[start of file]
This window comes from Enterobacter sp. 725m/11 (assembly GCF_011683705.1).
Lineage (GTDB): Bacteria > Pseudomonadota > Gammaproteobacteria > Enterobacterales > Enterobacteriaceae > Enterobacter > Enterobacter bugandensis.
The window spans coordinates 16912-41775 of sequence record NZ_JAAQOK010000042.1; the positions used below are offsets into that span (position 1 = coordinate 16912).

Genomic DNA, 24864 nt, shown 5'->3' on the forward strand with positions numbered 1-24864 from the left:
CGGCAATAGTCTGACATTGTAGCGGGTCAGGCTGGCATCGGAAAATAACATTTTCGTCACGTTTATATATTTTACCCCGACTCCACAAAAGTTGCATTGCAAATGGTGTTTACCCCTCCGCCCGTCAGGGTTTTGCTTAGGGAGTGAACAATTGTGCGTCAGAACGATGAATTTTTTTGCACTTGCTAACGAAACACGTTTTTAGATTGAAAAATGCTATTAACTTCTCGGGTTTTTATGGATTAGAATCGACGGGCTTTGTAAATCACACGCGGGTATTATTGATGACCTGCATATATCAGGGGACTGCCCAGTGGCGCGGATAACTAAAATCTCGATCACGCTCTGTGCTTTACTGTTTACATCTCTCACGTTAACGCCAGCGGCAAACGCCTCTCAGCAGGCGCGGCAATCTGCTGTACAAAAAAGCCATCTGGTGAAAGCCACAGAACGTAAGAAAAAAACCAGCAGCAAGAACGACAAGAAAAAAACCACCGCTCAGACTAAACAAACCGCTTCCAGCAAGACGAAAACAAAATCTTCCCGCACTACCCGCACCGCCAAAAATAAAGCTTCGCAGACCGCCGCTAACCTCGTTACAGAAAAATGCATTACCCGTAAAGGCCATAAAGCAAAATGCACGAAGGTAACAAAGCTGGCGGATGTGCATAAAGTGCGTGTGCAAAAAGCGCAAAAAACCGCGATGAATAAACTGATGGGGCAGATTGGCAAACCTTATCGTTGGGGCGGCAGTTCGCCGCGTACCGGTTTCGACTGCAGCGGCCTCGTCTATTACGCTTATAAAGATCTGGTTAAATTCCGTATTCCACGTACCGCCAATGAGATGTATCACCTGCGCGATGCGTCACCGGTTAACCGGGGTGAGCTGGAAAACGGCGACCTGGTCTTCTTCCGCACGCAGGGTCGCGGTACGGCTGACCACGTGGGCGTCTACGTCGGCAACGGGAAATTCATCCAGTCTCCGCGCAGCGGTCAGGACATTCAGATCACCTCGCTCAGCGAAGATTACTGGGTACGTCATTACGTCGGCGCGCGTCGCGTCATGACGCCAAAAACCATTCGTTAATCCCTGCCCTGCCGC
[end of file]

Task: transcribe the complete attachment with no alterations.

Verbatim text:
This window comes from Enterobacter sp. 725m/11 (assembly GCF_011683705.1).
Lineage (GTDB): Bacteria > Pseudomonadota > Gammaproteobacteria > Enterobacterales > Enterobacteriaceae > Enterobacter > Enterobacter bugandensis.
The window spans coordinates 16912-41775 of sequence record NZ_JAAQOK010000042.1; the positions used below are offsets into that span (position 1 = coordinate 16912).

Genomic DNA, 24864 nt, shown 5'->3' on the forward strand with positions numbered 1-24864 from the left:
CGGCAATAGTCTGACATTGTAGCGGGTCAGGCTGGCATCGGAAAATAACATTTTCGTCACGTTTATATATTTTACCCCGACTCCACAAAAGTTGCATTGCAAATGGTGTTTACCCCTCCGCCCGTCAGGGTTTTGCTTAGGGAGTGAACAATTGTGCGTCAGAACGATGAATTTTTTTGCACTTGCTAACGAAACACGTTTTTAGATTGAAAAATGCTATTAACTTCTCGGGTTTTTATGGATTAGAATCGACGGGCTTTGTAAATCACACGCGGGTATTATTGATGACCTGCATATATCAGGGGACTGCCCAGTGGCGCGGATAACTAAAATCTCGATCACGCTCTGTGCTTTACTGTTTACATCTCTCACGTTAACGCCAGCGGCAAACGCCTCTCAGCAGGCGCGGCAATCTGCTGTACAAAAAAGCCATCTGGTGAAAGCCACAGAACGTAAGAAAAAAACCAGCAGCAAGAACGACAAGAAAAAAACCACCGCTCAGACTAAACAAACCGCTTCCAGCAAGACGAAAACAAAATCTTCCCGCACTACCCGCACCGCCAAAAATAAAGCTTCGCAGACCGCCGCTAACCTCGTTACAGAAAAATGCATTACCCGTAAAGGCCATAAAGCAAAATGCACGAAGGTAACAAAGCTGGCGGATGTGCATAAAGTGCGTGTGCAAAAAGCGCAAAAAACCGCGATGAATAAACTGATGGGGCAGATTGGCAAACCTTATCGTTGGGGCGGCAGTTCGCCGCGTACCGGTTTCGACTGCAGCGGCCTCGTCTATTACGCTTATAAAGATCTGGTTAAATTCCGTATTCCACGTACCGCCAATGAGATGTATCACCTGCGCGATGCGTCACCGGTTAACCGGGGTGAGCTGGAAAACGGCGACCTGGTCTTCTTCCGCACGCAGGGTCGCGGTACGGCTGACCACGTGGGCGTCTACGTCGGCAACGGGAAATTCATCCAGTCTCCGCGCAGCGGTCAGGACATTCAGATCACCTCGCTCAGCGAAGATTACTGGGTACGTCATTACGTCGGCGCGCGTCGCGTCATGACGCCAAAAACCATTCGTTAATCCCTGCCCTGCCGC